What does the Bible say about leaving an inheritance? Although the Bible is clear that a good man leaves an inheritance to his grandchildren (Proverbs 13:22), the Bible doesn’t prescribe what that inheritance should be or how much the inheritance should be. It’s one of the most common questions I get asked: “How much should I leave my children?”  There are at least 5 principles of inheritance in the Bible that deserve attention.  Principle One: It’s Your Responsibility to Provide Order. Sometimes in a planning conversation, I will hear a parent say, “Well, what do I care? I’ll be gone. My kids can figure it out.” When King David was nearing his last days, his kingdom was not in order. His successor to the throne was not clearly in place, and in absence of that clarity, his son Adonijah seized the throne. His wife Bathsheba was forced to go to King David and make clear that Solomon was to be king. She stated boldly, “And now, my lord the king, the eyes of all Israel are on you, to tell them who shall sit on the throne of my lord the king after him” (I Kings 1:20). As a parent, it was David’s role to designate who would come after him. Similarly, it’s our responsibility to provide a clear plan for our children’s inheritance based on these biblical principles.  Principle Two: God Desires Generations. Our western culture has taught us to raise our children to independence—for our children to go on and live their own lives. That notion of independence has sometimes led to separation, and even encouraged a departure from values. But God desires for families and their values to continue for generations. Consider God’s command to Abraham as a guideline for inheritance in the Bible: “And God said to Abraham, ‘As for you, you shall keep my covenant, you and your offspring after you throughout their generations’” (Genesis 17:9). As we consider leaving an inheritance, it should be with the notion that we want our family to continue for generations in an ongoing covenant.  Principle Three: Pass on Values Through Your Family Story. One of the most powerful forms of biblical inheritance is the family story. Can your children and even grandchildren tell how you met, your struggles, your growth—the stories that make your family unique? In the Old Testament as part of the annual Passover celebration, God prescribed that the celebration should always start with the youngest child asking a question: What do you mean by this service? (Exodus 12:25-27). This question was the impetus to start the storytelling, the remembrance of what God had done for them.  Principle Four: Love Equally but Treat According to Responsibility. While we should endeavor to love our children equally, it doesn’t mean that we should give them an equal inheritance. We see biblical inheritance played out when Israel blessed his 12 sons in Genesis 49. The oldest son, Reuben, should have received a double inheritance, but he was unfaithful, so he didn’t get the share. Similarly, sons 2 & 3, Simeon and Levi, had fierce anger, so they were disqualified. It was the fourth son, Judah, who got the double portion. As a practical matter, the larger the estate and the larger the responsibility, the more likely that there may be a need for unequal inheritance.  Principle Five: Inheritance as Mission. While there’s little doubt that leaving an inheritance is a great gift, in Giving It All Away and Getting It All Back Again: The Way of Living Generously, David Green states that the first inheritance should be a set of values, virtues and work ethic. When it comes to financial wealth—particularly when larger amounts are involved—David points out that he would rather not have wealth if it meant losing one of his children or grandchildren for eternity. The more a family is aligned around a vision, a mission and a set of values, there’s a greater reason to keep family wealth together as biblical inheritances teaches.  There’s little doubt that I’ve only skimmed the surface on the biblical principles of inheritance. More of these thoughts and ideas can be found in David Green’s book noted above. However, I invite your thoughts and views. Email me at [email protected]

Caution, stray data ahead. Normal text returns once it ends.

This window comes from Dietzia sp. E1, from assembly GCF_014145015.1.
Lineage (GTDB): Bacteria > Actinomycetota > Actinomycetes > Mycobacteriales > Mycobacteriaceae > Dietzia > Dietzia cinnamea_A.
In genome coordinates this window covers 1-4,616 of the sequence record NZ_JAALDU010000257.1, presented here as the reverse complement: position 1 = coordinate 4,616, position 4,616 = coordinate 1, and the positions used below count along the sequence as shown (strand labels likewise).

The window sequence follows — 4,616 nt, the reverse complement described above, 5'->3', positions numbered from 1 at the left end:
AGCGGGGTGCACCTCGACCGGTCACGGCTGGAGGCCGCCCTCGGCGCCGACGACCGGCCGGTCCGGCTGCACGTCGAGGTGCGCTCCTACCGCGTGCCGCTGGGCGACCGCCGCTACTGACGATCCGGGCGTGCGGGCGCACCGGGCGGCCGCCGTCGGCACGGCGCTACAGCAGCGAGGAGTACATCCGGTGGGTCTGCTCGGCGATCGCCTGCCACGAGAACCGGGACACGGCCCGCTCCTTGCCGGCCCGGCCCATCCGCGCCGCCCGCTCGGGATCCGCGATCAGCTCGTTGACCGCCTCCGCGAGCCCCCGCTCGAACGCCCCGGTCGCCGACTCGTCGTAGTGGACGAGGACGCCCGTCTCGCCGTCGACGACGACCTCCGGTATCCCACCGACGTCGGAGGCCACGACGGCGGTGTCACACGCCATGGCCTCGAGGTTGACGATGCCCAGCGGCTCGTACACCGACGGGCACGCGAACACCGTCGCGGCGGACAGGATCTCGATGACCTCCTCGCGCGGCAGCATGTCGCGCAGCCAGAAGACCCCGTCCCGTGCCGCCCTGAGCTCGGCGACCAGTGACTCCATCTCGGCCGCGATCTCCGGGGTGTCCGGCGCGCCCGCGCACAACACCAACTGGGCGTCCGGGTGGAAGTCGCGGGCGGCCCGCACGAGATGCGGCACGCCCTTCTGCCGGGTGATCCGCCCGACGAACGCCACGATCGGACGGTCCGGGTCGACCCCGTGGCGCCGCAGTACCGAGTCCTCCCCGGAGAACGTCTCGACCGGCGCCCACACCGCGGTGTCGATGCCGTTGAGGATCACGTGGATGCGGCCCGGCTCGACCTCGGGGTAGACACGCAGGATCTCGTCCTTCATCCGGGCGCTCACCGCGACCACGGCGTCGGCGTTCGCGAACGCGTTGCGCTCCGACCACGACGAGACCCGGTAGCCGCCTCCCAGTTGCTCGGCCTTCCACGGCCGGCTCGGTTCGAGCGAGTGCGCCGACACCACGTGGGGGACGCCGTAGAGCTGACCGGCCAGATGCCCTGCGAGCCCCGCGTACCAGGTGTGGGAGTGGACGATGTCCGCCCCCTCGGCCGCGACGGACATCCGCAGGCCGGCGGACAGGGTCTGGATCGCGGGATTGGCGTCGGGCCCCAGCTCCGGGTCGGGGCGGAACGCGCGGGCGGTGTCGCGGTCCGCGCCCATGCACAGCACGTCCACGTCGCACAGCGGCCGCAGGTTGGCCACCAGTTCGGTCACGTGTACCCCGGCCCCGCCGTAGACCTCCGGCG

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Family

Stewarding Your Family in the Business Sale Process

4 years ago By The Signatry

Selling a business involves careful planning, but we often don’t take into consideration how it will impact our family. What does it look like to steward your family through this process in a way that will not only protect but allow them to thrive generations from now? When faced with these issues, there are a few important questions to consider: What should I give to my children? 70% of wealthy families lose their fortune by the second generation, and by the third generation, 90% have squandered their money. Clearly, passing on money is not enough to solve problems in our families. We often forget that there is more than financial capital to pass on; we need to consider the intangible aspects of wealth- social, spiritual, intellectual, and emotional capital. Your children will be more equipped to handle financial wealth when it is preceded with the knowledge and family values imparted. How are my children equipped to handle wealth? How do you ensure your children are ready to steward the wealth you plan to pass on to them? Thriving individuals are more likely to handle inheritance properly. Are they responsible with their finances? Do they have a good work ethic? Considering whether the inheritance is most likely to contribute or cripple their life, is important.  Sometimes the most loving action is saying “no” and setting boundaries that encourage your children to grow. By passing on biblical values and placing a priority on the intangible assets, we cultivate healthy families and provide a means for long term success. What is God calling me to do in the next season? Transitioning out of your business can be an exciting time to pursue God’s calling for the next season of your life. Consider how you can use this next season to continue to cultivate family relationships and build upon your legacy. Think about the causes you and your family are passionate about. You can make memories with younger generations by giving back, supporting, and volunteering with ministries as a multigenerational family. The heart of generosity goes far beyond the money we are willing to give. It permeates everyday decisions and determines the legacy we will leave. Cultivating a lasting family through the sale process will require honest communication. A healthy family will practice transparency. If the challenges seem too great, it is ok to invite outside help. In the same way, a business sale requires advisors, you may want to invite someone you trust to help advise your family as you deal with difficult topics and proactive planning. Wealth does not have to break apart our families. By bringing a better balance to our families as we learn to pass on intangible capital as well—emotional, spiritual, mental—we set the stage for long term success.